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NYPD Reveals How Much Cash Alleged Pepper-Spraying Cop Really Took From Man's Pocket During Stop-and-Frisk

“Gimme my money!”

Officer holds what appears to be cash taken from man's pocket. (Image source: YouTube)

Following accusations that a New York City police officer stole $1,300 in cash from a Brooklyn man during a stop-and-frisk, the department said all the man had was $62, which has been vouchered.

“No one stole $1,300,” Deputy Commissioner Stephen Davis told the New York Daily News Thursday.

Officer holds what appears to be cash taken from man's pocket. (Image source: YouTube) A police officer holds what appears to be cash taken from a man's pocket. (Image source: YouTube)

According to the Daily News, Brooklyn District Attorney’s Office and NYPD internal affairs are investigating the Sept. 16 incident, which was caught on video.

The video showed the officer spraying the face of the man he frisked on a basketball court outside a Coney Island housing project; the officer allegedly sprayed the face of the man's sister as well, the newspaper reported.

“The NYPD is denying what they can’t admit, and admitting what they can’t deny,” attorney Robert Marinelli told the Daily News. “However, the video does not lie.”

[sharequote align="center"]"The video does not lie.”[/sharequote]

Marinelli is representing Lamard Joye, who alleged the officer took $1,300 from him, the paper reported. Marinelli said the $62 in question was taken from a different man.

Marinelli told the Daily News that Joye is a construction worker and had withdrawn the cash from a bank a week before because the day of the altercation was his 35th birthday and he'd planned to take his wife out. Marinelli gave the Brooklyn district attorney Joye's pay stubs, along with visual evidence of Joye cashing his paycheck at a check-cashing store and bank records documenting the withdrawal, the paper reported.

Police said officers arrived at the scene after a call about a man with gun.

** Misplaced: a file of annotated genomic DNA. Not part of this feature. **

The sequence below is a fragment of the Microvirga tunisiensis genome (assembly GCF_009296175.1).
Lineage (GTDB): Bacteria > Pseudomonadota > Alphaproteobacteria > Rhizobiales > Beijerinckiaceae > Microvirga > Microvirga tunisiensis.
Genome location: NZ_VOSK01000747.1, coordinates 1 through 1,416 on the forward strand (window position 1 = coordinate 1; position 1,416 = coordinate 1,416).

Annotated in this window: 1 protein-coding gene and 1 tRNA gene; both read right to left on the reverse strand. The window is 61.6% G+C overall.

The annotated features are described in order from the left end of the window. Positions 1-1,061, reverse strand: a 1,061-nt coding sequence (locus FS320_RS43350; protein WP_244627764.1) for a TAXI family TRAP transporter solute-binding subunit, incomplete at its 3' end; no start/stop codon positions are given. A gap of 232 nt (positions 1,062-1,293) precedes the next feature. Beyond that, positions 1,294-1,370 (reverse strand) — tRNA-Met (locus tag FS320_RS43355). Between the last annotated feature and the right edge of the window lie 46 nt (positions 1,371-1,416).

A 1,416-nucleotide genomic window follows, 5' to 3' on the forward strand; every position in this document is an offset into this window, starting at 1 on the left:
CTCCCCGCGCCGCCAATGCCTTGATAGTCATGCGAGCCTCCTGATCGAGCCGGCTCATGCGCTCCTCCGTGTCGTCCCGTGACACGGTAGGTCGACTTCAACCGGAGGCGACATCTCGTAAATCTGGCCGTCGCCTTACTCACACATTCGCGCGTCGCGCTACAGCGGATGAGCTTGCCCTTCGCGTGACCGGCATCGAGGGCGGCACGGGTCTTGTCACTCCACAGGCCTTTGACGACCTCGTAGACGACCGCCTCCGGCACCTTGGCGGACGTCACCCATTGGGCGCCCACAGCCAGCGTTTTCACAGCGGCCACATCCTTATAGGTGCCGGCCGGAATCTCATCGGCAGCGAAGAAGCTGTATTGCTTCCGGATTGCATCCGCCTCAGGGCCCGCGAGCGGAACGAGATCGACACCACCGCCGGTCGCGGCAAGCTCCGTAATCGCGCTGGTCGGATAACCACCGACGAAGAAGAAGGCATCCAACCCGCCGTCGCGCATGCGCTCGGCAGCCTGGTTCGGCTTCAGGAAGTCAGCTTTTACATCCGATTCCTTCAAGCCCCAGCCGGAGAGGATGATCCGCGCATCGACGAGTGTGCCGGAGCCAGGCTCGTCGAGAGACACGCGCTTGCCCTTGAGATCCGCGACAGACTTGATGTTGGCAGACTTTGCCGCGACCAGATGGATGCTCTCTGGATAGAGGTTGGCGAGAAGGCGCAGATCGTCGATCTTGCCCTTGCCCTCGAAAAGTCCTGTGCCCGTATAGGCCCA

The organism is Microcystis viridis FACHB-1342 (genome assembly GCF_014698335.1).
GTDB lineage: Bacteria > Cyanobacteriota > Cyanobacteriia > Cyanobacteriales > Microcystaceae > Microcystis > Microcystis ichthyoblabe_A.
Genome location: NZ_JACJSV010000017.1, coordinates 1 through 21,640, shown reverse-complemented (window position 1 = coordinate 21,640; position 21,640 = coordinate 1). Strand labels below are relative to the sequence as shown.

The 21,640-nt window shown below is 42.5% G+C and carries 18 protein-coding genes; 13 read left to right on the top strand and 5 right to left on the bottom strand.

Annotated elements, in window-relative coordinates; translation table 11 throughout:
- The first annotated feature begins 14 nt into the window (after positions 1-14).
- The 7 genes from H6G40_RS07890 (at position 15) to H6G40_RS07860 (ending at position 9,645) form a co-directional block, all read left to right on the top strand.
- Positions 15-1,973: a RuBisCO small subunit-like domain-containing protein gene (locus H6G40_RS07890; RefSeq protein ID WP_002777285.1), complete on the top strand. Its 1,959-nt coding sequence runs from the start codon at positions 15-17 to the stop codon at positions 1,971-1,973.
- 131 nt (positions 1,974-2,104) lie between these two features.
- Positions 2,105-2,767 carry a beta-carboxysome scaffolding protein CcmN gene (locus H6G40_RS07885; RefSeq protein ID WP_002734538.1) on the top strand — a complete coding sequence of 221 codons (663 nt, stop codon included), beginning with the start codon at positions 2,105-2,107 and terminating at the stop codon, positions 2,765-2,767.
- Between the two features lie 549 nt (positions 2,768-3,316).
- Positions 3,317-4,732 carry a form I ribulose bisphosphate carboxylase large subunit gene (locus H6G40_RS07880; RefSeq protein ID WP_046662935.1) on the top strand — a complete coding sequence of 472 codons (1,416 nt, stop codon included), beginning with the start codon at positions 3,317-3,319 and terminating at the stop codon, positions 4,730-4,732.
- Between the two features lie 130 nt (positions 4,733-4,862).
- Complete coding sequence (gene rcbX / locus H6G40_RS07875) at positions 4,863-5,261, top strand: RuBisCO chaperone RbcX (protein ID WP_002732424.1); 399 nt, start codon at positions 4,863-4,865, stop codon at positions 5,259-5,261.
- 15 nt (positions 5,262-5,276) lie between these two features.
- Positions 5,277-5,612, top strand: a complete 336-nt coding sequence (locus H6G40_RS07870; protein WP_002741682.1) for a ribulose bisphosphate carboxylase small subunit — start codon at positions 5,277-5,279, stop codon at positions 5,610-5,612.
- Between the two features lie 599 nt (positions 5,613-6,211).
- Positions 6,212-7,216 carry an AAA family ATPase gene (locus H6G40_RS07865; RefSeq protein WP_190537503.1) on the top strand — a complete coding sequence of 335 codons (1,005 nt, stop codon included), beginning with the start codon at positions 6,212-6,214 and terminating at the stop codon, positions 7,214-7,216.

Marinelli told the Daily News that just before the video recording began, police were roughing up another man when Joye and his friends shouted, “Is that necessary?”

Then as an officer approached Joye, Marinelli said his client asked, “Are you going to do to me what you did to the guy in Staten Island?” — a reference to Eric Garner, who died in July as a result of New York City cop's chokehold, according to a medical examiner.

The video showed Joye putting up his hands and then an officer pushing him against the basketball court fence around 12:20 a.m. “You see this?” Joye asked.

Image source: YouTube Image source: YouTube

Then the cop was seen on video pulling from Joye's pocket "a thick wad of cash," the Daily News said.

The officer appears to hold cash taken from man's pocket. (Image source: YouTube) The officer appears to hold cash taken from man's pocket. (Image source: YouTube)

“Gimme my money!” Joye shouted. The officer then squirted him in the face with spray.

Image source: YouTube Image source: YouTube

Joye's sister Lateefah then began arguing with the officer.

“I went to get his badge number and name,” Lateefah Joye told the Daily News. “I leaned over to see his badge. He pushed me away. I saw a two and a one and that’s when he pepper-sprayed me in my mouth and my whole face.”

“I believe that this officer made an assumption that any money Mr. Joye possessed was obtained illegally and therefore he would not report the theft," Marinelli said. "This assumption was wrong. Mr. Joye is a hardworking taxpayer deserving respect."

Joye spent 10 years in prison after his August 1997 arrest for attempted murder of a police officer, the Daily News reported, adding he was convicted of lesser charges.

Here's the clip of the incident:

One last thing…
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